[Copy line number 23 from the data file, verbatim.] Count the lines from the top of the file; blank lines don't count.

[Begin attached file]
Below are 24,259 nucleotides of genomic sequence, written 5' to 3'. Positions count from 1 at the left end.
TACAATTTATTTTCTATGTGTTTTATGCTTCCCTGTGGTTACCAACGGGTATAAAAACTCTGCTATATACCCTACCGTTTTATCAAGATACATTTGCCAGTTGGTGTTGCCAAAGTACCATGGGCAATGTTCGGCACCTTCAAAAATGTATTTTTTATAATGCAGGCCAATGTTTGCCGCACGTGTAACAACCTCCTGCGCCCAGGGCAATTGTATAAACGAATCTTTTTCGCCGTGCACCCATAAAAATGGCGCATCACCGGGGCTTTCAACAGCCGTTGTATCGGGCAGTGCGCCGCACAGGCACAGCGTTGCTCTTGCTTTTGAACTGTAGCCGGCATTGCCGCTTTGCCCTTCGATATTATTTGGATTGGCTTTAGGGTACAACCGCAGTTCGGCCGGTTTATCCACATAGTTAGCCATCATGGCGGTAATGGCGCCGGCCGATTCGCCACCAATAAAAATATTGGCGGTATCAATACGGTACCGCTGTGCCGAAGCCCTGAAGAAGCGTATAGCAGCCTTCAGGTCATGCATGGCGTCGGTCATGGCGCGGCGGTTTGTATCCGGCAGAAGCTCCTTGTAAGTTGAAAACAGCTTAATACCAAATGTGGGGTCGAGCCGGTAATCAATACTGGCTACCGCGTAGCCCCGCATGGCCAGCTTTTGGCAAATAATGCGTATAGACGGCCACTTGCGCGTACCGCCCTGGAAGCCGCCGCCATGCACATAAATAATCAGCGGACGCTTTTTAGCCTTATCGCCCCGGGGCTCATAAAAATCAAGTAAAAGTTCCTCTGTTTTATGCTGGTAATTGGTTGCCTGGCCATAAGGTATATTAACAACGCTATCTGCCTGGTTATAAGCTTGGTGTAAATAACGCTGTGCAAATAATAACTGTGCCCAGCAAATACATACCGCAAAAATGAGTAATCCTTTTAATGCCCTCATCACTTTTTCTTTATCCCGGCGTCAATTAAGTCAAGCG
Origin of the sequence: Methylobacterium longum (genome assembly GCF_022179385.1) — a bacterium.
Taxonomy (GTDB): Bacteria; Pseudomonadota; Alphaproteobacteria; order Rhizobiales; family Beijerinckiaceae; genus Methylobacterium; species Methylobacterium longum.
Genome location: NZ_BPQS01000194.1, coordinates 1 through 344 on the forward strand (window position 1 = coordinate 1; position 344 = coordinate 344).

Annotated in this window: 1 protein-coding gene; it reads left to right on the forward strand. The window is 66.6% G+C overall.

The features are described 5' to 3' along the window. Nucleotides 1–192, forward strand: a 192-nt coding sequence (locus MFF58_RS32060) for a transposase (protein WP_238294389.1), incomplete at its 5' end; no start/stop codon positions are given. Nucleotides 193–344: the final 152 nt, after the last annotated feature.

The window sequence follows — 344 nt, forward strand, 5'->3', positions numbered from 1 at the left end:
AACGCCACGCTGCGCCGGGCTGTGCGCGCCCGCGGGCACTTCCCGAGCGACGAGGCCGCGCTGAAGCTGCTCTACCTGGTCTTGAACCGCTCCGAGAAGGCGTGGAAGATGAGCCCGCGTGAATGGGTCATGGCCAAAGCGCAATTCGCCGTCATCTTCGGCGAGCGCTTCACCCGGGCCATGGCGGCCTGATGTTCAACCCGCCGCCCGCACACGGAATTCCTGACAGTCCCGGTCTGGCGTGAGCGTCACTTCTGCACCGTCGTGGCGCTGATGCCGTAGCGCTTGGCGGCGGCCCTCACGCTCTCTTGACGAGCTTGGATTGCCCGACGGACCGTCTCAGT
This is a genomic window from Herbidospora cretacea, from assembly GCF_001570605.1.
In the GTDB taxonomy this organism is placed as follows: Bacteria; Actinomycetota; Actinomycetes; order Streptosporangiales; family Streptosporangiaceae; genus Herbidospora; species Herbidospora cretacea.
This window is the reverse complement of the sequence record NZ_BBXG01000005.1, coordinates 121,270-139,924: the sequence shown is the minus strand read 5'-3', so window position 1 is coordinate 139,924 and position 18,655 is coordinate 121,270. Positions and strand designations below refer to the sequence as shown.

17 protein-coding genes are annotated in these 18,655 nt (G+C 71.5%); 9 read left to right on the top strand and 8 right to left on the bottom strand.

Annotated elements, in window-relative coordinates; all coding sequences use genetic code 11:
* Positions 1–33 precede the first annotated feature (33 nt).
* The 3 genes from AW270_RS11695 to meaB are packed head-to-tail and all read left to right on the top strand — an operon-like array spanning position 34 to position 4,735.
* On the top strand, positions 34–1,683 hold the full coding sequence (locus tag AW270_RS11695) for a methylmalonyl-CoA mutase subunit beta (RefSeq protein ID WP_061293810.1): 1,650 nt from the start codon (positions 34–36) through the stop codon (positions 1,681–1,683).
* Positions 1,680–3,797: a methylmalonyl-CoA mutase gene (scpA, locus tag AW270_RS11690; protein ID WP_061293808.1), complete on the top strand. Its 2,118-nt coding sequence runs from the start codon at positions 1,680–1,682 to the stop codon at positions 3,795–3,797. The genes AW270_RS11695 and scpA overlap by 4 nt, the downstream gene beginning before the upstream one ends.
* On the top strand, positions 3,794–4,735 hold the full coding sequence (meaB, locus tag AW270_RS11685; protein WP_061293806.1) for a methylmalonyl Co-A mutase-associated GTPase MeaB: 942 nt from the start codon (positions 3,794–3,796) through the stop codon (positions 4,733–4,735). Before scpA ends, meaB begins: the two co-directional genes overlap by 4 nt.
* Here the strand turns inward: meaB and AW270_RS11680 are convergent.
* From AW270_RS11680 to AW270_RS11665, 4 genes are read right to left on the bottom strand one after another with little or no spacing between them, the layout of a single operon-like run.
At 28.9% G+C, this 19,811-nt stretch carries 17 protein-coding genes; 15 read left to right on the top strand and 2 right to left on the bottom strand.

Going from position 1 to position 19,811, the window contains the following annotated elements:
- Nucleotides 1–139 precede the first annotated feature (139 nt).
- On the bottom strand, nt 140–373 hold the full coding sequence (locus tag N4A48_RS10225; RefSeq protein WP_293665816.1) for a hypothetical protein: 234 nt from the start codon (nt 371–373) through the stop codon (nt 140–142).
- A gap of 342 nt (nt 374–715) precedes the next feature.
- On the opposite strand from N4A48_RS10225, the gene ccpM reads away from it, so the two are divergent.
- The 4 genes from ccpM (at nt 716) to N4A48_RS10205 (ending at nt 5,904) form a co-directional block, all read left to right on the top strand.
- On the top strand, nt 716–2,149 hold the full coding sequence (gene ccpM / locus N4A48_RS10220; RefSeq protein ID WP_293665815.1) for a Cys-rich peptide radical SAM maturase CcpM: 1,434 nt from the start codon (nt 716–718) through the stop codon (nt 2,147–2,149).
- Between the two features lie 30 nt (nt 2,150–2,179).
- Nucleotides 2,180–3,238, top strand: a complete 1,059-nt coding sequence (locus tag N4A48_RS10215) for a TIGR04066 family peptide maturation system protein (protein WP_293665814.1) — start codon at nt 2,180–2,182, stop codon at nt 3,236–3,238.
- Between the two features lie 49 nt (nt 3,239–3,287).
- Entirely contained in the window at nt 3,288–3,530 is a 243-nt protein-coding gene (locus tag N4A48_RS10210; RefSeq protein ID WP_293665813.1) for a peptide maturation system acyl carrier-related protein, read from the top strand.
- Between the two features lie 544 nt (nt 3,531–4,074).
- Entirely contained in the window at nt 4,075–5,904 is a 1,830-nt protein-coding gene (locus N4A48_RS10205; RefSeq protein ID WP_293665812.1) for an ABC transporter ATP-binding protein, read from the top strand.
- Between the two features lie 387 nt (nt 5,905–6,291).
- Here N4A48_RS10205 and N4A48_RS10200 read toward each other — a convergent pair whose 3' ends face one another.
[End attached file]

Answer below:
Going from position 1 to position 19,811, the window contains the following annotated elements: